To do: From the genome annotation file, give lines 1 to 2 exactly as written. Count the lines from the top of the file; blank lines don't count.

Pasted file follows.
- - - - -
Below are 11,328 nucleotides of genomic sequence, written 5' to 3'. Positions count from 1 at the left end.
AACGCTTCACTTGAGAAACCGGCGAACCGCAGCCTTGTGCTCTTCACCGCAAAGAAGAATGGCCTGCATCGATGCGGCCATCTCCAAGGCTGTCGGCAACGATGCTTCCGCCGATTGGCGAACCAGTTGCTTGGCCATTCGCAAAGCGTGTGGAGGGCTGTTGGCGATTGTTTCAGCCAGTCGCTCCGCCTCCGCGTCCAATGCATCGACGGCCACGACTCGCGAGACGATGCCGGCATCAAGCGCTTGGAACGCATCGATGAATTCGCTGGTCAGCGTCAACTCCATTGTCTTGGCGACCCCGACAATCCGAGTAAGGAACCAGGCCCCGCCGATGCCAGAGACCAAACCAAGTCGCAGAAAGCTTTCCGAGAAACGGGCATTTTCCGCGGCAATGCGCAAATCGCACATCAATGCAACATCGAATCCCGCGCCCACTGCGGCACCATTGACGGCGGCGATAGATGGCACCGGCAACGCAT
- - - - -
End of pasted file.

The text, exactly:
Below are 11,328 nucleotides of genomic sequence, written 5' to 3'. Positions count from 1 at the left end.
AACGCTTCACTTGAGAAACCGGCGAACCGCAGCCTTGTGCTCTTCACCGCAAAGAAGAATGGCCTGCATCGATGCGGCCATCTCCAAGGCTGTCGGCAACGATGCTTCCGCCGATTGGCGAACCAGTTGCTTGGCCATTCGCAAAGCGTGTGGAGGGCTGTTGGCGATTGTTTCAGCCAGTCGCTCCGCCTCCGCGTCCAATGCATCGACGGCCACGACTCGCGAGACGATGCCGGCATCAAGCGCTTGGAACGCATCGATGAATTCGCTGGTCAGCGTCAACTCCATTGTCTTGGCGACCCCGACAATCCGAGTAAGGAACCAGGCCCCGCCGATGCCAGAGACCAAACCAAGTCGCAGAAAGCTTTCCGAGAAACGGGCATTTTCCGCGGCAATGCGCAAATCGCACATCAATGCAACATCGAATCCCGCGCCCACTGCGGCACCATTGACGGCGGCGATAGATGGCACCGGCAACGCAT